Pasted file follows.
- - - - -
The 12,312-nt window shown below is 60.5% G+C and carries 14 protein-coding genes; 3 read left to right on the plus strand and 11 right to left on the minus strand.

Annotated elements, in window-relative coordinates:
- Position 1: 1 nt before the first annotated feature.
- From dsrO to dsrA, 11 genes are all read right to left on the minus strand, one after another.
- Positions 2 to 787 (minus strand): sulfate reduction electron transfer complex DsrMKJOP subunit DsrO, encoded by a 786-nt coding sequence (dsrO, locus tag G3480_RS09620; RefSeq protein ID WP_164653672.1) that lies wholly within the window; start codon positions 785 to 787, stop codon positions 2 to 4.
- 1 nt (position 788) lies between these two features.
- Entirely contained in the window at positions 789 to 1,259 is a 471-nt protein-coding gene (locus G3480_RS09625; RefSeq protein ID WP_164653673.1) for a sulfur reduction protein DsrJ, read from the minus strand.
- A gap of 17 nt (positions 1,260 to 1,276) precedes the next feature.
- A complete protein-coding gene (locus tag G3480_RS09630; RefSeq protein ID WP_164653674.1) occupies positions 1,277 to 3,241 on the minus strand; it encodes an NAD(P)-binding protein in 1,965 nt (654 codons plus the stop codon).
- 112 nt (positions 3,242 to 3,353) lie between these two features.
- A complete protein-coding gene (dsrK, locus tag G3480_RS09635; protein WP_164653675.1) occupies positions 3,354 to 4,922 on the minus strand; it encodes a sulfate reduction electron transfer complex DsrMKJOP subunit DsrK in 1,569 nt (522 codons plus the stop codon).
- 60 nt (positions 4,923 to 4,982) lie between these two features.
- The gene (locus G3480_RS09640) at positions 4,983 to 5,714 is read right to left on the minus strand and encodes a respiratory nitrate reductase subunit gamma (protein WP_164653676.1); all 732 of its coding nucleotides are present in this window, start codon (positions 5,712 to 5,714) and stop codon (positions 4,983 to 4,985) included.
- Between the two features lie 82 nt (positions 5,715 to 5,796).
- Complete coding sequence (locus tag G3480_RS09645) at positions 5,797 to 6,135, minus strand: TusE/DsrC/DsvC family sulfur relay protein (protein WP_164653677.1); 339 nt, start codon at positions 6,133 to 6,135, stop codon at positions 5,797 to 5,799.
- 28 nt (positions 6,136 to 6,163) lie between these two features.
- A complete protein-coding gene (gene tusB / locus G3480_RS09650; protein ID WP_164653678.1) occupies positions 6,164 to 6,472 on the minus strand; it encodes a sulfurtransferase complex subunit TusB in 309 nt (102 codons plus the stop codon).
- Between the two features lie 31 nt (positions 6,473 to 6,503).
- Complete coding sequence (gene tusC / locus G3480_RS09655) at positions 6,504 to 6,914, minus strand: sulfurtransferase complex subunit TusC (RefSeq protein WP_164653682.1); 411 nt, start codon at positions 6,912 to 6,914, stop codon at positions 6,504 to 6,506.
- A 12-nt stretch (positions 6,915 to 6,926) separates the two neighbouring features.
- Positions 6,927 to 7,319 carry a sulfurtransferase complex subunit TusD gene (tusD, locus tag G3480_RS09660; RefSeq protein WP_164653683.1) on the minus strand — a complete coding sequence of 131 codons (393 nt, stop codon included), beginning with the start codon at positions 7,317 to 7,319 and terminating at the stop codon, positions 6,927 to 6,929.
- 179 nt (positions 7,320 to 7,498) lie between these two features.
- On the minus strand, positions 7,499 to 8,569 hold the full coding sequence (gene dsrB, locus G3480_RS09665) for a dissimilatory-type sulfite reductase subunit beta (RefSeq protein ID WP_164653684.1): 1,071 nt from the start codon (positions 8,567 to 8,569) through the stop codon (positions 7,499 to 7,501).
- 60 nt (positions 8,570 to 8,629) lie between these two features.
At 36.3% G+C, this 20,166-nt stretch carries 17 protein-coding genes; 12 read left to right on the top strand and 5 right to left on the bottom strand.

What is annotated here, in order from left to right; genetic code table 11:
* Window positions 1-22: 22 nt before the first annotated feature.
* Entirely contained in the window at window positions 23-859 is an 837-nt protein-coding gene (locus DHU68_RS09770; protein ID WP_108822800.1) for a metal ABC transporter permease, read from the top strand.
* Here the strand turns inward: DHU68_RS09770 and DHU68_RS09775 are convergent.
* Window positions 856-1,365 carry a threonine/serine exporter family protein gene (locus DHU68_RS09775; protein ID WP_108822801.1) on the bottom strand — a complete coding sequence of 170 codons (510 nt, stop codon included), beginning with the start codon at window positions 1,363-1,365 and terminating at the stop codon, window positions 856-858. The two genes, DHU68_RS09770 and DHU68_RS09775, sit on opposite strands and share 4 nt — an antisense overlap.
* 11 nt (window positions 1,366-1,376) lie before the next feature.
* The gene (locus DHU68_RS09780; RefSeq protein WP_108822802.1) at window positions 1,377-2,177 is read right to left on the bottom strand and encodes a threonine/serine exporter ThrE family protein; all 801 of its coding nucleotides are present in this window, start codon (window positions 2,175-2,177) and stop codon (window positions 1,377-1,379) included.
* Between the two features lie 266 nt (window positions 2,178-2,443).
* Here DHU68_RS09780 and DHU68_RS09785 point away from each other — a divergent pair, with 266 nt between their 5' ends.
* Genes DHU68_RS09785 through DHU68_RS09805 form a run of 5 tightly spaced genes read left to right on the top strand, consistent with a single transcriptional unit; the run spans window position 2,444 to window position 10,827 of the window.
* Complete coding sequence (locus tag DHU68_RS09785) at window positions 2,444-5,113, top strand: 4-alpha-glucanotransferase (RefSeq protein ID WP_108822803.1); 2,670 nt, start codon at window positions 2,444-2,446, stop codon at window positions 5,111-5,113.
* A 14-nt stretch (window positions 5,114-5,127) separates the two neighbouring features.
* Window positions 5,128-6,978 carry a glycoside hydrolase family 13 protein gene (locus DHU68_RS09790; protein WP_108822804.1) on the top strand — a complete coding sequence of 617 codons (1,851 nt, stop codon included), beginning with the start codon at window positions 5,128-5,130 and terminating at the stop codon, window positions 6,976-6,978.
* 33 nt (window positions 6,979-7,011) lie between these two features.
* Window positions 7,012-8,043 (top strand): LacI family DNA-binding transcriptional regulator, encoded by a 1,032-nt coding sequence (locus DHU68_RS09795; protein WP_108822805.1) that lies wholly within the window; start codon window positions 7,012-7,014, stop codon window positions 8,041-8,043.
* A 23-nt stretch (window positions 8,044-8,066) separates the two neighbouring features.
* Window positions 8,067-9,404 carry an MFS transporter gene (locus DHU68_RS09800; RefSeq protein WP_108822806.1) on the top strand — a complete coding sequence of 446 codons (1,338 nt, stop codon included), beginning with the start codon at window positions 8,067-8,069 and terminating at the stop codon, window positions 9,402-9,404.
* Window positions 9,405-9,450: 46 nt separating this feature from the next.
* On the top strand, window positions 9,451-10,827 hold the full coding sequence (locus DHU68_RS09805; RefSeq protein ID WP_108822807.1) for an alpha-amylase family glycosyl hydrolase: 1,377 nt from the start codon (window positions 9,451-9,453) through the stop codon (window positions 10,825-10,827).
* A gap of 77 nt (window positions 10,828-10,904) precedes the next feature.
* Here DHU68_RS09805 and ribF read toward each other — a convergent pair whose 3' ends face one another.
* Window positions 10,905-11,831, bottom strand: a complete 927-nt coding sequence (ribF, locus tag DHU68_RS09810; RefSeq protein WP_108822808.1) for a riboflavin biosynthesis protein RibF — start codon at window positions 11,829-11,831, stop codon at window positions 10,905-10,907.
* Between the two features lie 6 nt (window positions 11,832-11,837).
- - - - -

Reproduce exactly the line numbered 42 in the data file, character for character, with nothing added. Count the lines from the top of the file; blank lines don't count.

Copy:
* Window positions 8,067-9,404 carry an MFS transporter gene (locus DHU68_RS09800; RefSeq protein WP_108822806.1) on the top strand — a complete coding sequence of 446 codons (1,338 nt, stop codon included), beginning with the start codon at window positions 8,067-8,069 and terminating at the stop codon, window positions 9,402-9,404.